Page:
Leo XIII Arms

“Every one knows the power and resources of the British nation and the civilising influence which, with the spread of liberty, accompanies its commercial prosperity even to the most remote regions.”

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Frederick Douglass

MY DEAR FRIEND GARRISON: Up to this time, I have given no direct expression of the views, feelings, and opinions which I have formed, respecting the character and condition of the people of this land. I have refrained thus, purposely. I wish to speak advisedly, and in order to do this, I have waited till, I trust, experience has brought my opinions to an intelligent maturity. I have been thus careful, not because I think what I say will have much effect in shaping the opinions of the world, but because whatever of influence I may possess, whether little or much, I wish it to go in the right direction, and according to truth. I hardly need say that, in speaking of Ireland, I shall be influenced by no prejudices in favor of America. I think my circumstances all forbid that. I have no end to serve, no creed to uphold, no government to defend; and as to nation, I belong to none. I have no protection at home, or resting-place abroad. The land of my birth welcomes me to her shores only as a slave, and spurns with contempt the idea of treating me differently; so that I am an outcast from the society of my childhood, and an outlaw in the land of my birth. “I am a stranger with thee, and a sojourner, as all my fathers were.” That men should be patriotic, is to me perfectly natural; and as a philosophical fact, I am able to give it an intellectual recognition. But no further can I go. If ever I had any patriotism, or any capacity for the feeling, it was whipped out of me long since, by the lash of the American soul-drivers.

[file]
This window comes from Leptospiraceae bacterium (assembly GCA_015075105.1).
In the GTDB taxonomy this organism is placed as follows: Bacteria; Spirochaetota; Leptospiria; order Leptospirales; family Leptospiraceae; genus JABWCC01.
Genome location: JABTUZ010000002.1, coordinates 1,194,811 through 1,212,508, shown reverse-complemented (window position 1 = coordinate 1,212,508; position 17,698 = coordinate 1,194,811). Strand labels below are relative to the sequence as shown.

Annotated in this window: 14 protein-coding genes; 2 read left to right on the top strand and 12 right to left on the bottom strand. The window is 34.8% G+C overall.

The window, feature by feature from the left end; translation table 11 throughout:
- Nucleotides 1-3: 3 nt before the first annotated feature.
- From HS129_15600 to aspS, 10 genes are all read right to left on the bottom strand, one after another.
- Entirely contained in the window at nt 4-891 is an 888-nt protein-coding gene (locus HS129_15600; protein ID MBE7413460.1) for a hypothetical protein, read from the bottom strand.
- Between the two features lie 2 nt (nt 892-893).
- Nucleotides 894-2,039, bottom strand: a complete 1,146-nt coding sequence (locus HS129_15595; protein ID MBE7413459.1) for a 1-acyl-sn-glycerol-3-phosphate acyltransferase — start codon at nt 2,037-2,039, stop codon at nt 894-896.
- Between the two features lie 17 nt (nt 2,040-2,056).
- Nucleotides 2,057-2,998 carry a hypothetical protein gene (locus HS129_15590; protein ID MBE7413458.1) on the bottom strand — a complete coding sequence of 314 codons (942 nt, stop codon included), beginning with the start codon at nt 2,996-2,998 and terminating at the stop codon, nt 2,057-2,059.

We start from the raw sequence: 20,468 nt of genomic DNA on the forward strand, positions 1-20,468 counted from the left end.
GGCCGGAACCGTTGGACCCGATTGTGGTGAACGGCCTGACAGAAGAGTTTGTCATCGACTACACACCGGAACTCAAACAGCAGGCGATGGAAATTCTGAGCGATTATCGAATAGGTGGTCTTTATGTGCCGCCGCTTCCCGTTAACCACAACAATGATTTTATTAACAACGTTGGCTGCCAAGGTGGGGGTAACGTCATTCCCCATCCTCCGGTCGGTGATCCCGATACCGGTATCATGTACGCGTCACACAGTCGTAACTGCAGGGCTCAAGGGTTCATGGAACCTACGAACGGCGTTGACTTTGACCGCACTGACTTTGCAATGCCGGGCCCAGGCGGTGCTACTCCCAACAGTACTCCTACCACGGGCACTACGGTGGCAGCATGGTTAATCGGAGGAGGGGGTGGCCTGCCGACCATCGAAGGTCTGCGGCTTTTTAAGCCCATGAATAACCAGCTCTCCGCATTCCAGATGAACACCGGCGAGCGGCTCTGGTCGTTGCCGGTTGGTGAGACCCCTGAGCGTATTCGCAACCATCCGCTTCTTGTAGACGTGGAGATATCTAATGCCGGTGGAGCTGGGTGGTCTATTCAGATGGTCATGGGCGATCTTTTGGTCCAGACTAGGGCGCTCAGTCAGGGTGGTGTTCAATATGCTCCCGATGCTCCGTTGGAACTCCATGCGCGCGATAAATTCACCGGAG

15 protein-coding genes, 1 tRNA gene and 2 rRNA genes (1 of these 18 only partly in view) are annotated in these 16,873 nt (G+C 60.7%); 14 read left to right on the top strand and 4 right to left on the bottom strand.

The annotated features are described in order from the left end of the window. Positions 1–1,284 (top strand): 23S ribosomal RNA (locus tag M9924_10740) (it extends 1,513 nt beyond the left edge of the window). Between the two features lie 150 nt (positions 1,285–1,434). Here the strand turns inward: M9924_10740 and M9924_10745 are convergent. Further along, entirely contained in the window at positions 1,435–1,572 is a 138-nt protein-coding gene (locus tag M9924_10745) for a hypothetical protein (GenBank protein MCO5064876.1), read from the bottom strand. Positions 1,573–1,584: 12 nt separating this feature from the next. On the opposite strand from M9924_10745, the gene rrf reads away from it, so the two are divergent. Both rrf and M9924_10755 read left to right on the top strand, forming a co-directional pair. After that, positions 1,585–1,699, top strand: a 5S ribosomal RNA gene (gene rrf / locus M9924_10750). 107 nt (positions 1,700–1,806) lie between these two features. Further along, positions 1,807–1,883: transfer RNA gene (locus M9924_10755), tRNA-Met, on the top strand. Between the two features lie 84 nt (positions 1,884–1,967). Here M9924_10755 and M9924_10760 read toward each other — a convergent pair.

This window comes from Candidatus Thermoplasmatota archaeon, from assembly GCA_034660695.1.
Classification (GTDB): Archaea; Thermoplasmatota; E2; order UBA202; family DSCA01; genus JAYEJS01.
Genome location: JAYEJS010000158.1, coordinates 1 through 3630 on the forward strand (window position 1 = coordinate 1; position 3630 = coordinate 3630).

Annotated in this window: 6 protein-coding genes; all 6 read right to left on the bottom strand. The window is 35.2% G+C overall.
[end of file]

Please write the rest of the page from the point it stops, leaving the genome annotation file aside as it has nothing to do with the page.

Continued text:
In thinking of America, I sometimes find myself admiring her bright blue sky, her grand old woods, her fertile fields, her beautiful rivers, her mighty lakes, and star-crowned mountains. But my rapture is soon checked, my joy is soon turned to mourning. When I remember that all is cursed with the infernal spirit of slaveholding, robbery, and wrong; when I remember that with the waters of her noblest rivers, the tears of my brethren are borne to the ocean, disregarded and forgotten, and that her most fertile fields drink daily of the warm blood of my outraged sisters; I am filled with unutterable loathing, and led to reproach myself that anything could fall from my lips in praise of such a land. America will not allow her children to love her. She seems bent on compelling those who would be her warmest friends, to be her worst enemies. May God give her repentance, before it is too late, is the ardent prayer of my heart. I will continue to pray, labor, and wait, believing that she cannot always be insensible to the dictates of justice, or deaf to the voice of humanity.